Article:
Lichen Tufts, from the Alleghanies
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Additional Book Details
In her 1860 book Lichen Tufts, from the Alleghanies, Elizabeth C. Wright weaves together environmental philosophy, lyrical nature writing, and social consciousness. A graduate of Alfred University, Wright was an activist for women's rights, temperance, and the abolition of slavery. She was a teacher, a botanist, and, later in life, a Kansas homesteader. In Lichen Tufts, Wright urged her readers to cultivate an intimate knowledge of the natural world, reflecting her Transcendentalist belief that an immersive relationship with nature benefits the individual as well as society as a whole. Composed of four essays and forty poems, Lichen Tufts reveals wisdom and beauty in an early example of eco-feminism that highlights the natural world as antidote to society's restrictive gender codes, one that is still relevant today.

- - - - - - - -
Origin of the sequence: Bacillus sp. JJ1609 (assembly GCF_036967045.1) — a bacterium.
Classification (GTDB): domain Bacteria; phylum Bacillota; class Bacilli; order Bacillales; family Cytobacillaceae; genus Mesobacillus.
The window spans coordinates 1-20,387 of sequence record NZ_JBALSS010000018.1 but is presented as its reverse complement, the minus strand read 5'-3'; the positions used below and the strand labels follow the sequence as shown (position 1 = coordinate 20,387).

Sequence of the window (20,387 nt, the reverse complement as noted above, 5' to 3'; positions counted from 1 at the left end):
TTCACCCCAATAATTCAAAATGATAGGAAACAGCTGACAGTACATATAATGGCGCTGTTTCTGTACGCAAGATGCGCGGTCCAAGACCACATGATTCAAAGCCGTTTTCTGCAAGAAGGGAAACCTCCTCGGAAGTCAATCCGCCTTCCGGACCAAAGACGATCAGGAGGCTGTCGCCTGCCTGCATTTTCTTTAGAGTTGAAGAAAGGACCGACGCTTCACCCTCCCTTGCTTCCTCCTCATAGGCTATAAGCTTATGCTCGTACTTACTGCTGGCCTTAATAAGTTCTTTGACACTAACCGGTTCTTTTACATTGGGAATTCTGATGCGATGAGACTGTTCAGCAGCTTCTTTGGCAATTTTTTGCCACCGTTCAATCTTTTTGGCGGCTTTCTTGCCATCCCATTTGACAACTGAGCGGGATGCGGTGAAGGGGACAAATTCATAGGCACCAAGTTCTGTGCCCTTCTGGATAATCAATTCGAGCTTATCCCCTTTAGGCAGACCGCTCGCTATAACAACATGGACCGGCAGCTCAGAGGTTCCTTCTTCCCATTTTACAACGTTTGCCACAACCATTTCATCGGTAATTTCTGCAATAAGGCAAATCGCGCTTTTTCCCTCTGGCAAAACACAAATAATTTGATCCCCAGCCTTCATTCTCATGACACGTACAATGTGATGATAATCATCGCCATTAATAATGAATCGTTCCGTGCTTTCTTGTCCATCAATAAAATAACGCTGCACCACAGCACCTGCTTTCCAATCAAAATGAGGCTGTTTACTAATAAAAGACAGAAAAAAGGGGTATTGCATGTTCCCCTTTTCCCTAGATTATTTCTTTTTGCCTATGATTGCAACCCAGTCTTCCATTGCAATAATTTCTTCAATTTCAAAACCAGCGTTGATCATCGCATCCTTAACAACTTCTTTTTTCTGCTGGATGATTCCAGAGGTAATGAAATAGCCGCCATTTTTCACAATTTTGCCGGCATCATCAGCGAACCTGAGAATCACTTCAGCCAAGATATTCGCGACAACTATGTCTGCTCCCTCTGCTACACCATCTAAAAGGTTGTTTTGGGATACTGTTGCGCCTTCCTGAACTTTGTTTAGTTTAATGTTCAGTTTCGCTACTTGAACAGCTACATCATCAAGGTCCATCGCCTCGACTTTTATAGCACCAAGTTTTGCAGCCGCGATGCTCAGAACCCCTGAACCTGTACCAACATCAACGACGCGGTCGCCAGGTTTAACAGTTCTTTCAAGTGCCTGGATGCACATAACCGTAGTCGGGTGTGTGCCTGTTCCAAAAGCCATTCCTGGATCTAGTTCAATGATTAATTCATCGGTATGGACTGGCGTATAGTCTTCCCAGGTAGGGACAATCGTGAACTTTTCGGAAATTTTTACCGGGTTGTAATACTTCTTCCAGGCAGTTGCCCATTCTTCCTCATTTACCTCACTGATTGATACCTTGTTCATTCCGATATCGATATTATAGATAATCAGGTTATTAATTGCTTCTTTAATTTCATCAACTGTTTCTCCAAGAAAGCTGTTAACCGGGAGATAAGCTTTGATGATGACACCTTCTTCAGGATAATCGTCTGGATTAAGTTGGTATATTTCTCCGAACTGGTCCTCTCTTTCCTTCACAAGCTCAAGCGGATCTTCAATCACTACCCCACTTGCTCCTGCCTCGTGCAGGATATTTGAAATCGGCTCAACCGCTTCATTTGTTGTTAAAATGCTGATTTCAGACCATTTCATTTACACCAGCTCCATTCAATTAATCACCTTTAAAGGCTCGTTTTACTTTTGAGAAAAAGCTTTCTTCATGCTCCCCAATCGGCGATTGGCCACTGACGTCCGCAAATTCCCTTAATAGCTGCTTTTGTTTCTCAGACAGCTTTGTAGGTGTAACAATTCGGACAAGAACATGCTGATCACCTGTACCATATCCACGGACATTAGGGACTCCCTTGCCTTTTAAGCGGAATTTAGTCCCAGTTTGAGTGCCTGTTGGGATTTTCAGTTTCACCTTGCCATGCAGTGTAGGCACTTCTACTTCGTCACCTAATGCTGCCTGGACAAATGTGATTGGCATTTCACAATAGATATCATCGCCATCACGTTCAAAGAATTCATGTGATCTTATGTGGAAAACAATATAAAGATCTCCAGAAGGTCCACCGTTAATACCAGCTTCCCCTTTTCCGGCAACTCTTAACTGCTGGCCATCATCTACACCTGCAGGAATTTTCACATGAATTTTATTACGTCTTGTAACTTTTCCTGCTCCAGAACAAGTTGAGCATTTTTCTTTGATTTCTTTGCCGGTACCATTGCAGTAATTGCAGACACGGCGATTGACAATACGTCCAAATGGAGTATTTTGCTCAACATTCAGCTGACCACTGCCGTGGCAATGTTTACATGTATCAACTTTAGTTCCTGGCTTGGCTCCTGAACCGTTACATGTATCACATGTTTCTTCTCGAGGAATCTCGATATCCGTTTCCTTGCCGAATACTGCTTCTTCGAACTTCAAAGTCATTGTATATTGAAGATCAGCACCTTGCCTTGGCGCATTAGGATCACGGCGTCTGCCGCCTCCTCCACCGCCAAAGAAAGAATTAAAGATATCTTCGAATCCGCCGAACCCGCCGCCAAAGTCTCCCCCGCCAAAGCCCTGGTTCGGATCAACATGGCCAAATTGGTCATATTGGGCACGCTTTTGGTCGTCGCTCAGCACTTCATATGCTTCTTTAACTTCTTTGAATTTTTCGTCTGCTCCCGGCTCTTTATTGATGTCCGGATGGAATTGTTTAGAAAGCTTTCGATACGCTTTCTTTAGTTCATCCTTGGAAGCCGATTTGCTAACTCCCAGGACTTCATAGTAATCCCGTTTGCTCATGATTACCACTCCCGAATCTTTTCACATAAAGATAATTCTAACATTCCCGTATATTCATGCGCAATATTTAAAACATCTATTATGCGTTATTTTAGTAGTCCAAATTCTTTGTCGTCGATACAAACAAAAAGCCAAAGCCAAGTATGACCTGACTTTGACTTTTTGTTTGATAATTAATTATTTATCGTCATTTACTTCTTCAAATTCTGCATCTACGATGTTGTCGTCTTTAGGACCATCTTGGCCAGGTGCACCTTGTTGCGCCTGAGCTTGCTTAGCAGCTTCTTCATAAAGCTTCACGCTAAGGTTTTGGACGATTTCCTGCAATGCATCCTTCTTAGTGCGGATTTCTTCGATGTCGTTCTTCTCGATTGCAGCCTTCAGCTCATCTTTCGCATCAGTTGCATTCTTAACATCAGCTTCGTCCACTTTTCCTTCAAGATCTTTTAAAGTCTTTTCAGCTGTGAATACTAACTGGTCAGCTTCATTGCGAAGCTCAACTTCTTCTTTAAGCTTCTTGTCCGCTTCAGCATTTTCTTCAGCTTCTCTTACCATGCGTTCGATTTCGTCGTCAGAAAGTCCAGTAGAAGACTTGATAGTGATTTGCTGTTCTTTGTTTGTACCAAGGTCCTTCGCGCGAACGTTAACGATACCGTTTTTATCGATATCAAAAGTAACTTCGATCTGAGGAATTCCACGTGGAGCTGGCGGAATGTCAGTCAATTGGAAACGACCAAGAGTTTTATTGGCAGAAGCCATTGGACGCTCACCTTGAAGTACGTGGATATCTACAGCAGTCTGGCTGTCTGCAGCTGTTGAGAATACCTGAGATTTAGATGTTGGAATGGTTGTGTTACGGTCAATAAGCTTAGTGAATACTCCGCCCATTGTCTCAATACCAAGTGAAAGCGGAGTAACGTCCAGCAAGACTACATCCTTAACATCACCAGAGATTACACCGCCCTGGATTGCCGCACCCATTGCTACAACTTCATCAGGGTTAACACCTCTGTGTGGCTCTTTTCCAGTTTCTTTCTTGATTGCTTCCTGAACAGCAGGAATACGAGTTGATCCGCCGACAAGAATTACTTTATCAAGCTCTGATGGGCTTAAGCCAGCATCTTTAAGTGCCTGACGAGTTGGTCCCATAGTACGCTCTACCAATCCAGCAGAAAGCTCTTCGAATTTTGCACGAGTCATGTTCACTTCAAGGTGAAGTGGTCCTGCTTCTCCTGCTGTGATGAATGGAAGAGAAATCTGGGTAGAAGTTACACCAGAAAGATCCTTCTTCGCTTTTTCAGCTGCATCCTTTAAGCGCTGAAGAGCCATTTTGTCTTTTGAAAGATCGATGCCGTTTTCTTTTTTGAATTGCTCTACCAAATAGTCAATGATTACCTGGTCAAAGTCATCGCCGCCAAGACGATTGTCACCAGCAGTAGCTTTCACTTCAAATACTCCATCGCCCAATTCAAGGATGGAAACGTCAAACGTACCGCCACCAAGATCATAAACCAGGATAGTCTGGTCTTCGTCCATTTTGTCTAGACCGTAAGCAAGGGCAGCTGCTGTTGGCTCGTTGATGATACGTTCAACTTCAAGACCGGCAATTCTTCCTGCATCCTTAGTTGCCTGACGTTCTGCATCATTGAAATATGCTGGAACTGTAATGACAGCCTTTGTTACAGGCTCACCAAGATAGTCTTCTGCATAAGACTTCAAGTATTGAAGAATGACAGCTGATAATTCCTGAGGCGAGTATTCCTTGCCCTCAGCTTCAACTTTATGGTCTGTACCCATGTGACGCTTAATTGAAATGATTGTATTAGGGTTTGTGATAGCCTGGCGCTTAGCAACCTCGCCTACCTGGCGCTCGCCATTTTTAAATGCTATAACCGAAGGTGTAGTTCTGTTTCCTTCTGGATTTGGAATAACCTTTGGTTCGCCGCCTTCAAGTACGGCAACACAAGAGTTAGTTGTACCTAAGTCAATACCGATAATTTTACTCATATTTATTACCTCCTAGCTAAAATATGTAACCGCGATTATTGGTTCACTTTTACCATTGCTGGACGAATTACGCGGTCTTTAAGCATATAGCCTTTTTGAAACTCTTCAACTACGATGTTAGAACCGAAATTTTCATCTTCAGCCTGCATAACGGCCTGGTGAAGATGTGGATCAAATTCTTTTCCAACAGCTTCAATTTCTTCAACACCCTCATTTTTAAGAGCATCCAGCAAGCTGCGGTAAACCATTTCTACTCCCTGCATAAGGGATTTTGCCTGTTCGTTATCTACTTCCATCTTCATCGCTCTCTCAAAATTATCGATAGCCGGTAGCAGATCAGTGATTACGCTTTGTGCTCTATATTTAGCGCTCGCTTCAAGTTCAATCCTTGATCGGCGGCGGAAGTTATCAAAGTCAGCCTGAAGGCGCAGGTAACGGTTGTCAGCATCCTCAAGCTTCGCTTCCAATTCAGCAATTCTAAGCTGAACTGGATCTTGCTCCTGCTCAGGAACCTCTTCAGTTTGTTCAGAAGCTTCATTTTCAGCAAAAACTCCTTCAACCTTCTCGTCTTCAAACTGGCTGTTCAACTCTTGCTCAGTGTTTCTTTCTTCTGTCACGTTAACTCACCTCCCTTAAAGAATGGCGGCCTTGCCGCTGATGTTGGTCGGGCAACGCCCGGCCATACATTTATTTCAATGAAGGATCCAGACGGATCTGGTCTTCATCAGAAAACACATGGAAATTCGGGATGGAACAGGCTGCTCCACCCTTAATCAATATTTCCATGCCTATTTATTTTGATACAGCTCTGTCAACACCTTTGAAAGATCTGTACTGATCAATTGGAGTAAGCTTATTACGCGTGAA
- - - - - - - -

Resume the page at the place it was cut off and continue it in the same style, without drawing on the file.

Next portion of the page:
SUNY Press brings Lichen Tufts, from the Alleghanies to life for modern audiences, with a recovery edition featuring the 1860 book in its entirety. An Introduction by Emily E. VanDette places the book and its author in the context of nineteenth-century social reform campaigns throughout the "Burned Over District" of western New York. An Afterword written by Laurie Lounsberry Meehan highlights the history of Alfred University and the cohort that influenced Wright's environmental and social reform activism.
|ISBNs||9781438489223, 1438489226, 9781438489209|
|Number of Pages||364|